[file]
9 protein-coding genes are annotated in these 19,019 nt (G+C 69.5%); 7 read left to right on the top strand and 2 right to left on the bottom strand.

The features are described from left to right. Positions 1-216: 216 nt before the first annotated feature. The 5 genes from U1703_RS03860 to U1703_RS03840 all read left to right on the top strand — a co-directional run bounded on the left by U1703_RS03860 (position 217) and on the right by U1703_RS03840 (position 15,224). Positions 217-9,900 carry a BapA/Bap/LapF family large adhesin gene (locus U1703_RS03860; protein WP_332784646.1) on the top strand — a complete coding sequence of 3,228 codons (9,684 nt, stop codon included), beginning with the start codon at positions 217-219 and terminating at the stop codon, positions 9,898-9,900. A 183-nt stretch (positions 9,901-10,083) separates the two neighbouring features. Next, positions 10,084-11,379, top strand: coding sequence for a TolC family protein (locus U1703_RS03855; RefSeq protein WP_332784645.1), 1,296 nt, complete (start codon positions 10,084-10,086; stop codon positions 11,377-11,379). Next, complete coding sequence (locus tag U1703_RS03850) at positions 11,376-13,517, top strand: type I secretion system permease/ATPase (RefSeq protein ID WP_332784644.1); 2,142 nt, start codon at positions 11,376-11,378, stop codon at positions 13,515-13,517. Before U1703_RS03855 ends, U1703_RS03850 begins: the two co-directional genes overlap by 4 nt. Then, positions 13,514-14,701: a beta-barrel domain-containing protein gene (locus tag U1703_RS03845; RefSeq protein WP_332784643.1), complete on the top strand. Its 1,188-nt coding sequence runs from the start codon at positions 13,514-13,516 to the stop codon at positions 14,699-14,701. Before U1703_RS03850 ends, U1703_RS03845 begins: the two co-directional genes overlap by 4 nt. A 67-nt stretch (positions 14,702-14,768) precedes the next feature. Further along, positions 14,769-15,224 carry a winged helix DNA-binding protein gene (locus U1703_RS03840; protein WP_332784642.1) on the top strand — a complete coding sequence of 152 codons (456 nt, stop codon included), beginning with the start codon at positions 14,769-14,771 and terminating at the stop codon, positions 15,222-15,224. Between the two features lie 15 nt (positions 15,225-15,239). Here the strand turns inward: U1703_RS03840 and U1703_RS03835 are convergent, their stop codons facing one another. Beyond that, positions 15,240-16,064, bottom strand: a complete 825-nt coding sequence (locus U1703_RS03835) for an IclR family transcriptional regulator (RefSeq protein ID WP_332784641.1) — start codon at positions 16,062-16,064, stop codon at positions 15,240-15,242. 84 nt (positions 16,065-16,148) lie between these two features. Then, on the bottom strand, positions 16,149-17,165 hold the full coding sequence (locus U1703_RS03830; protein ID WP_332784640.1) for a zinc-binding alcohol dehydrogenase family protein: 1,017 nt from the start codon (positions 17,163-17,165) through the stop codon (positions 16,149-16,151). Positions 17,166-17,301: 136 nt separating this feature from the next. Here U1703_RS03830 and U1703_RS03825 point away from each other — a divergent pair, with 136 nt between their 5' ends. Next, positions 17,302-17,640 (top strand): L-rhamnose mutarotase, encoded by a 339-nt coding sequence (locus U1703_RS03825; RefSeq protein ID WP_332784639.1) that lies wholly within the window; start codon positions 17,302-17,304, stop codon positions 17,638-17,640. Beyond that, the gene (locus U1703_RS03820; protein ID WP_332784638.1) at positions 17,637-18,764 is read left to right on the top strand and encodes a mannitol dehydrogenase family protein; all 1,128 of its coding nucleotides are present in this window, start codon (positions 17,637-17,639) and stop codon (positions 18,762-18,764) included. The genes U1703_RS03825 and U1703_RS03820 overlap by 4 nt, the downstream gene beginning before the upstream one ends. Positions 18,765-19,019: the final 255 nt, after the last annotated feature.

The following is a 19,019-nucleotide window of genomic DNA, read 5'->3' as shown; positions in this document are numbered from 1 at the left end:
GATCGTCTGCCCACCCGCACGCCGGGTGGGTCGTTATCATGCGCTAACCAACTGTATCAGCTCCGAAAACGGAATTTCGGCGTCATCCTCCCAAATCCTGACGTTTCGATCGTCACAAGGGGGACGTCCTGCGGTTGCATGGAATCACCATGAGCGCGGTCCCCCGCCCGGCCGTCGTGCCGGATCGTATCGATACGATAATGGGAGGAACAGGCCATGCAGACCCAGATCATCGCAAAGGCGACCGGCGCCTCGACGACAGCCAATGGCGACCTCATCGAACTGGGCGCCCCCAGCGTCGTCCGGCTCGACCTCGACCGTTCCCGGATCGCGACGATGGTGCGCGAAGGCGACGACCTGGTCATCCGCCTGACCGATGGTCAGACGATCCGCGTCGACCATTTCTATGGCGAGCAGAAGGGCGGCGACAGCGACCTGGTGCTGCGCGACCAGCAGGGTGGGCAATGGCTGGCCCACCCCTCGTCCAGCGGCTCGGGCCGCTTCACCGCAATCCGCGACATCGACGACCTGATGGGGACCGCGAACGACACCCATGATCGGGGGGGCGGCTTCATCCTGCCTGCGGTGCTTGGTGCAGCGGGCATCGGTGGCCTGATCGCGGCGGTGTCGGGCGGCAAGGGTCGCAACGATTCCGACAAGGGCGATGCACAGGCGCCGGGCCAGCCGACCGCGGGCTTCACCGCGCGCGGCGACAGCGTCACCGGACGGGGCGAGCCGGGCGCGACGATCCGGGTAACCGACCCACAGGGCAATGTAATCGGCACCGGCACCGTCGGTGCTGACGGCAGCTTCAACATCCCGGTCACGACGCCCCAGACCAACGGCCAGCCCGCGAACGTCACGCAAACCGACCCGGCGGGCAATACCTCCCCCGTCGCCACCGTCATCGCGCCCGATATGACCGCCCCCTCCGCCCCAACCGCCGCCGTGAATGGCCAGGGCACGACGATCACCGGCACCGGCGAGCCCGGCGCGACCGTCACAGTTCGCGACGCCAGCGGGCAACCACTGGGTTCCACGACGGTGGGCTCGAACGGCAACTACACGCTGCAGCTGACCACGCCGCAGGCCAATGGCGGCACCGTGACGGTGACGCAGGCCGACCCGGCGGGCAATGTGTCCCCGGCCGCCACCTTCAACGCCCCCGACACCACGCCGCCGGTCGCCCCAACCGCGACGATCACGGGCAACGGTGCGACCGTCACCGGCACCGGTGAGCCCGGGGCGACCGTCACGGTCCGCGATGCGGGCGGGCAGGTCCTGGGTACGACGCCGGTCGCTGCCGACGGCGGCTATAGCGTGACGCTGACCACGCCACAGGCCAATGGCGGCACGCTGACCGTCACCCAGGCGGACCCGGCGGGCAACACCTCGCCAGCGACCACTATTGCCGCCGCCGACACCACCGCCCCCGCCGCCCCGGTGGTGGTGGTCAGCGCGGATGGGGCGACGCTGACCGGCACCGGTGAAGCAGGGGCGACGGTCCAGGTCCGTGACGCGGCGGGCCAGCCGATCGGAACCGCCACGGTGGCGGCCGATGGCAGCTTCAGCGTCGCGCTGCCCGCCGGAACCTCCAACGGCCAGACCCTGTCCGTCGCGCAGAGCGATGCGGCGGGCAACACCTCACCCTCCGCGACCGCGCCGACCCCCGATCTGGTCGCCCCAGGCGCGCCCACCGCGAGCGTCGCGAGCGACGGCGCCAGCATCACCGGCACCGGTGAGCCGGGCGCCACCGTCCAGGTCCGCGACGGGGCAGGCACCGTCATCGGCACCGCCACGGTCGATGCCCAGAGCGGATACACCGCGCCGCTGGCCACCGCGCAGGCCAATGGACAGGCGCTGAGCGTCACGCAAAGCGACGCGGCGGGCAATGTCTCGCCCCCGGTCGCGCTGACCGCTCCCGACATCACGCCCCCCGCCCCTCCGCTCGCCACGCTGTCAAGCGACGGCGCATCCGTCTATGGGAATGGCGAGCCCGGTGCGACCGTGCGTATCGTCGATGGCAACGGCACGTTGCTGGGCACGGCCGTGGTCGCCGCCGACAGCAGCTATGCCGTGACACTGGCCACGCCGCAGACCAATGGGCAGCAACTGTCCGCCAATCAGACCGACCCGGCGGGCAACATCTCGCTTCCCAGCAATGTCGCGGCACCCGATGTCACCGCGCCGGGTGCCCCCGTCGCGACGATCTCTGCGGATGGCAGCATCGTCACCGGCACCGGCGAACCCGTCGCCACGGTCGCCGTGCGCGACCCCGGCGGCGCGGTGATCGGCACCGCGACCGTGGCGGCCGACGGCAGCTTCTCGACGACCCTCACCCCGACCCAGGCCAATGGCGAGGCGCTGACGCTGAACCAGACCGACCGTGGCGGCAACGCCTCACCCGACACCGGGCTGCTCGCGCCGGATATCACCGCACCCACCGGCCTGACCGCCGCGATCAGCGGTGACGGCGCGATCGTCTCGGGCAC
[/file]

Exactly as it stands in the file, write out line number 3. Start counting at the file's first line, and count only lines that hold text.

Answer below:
The following is a 19,019-nucleotide window of genomic DNA, read 5'->3' as shown; positions in this document are numbered from 1 at the left end: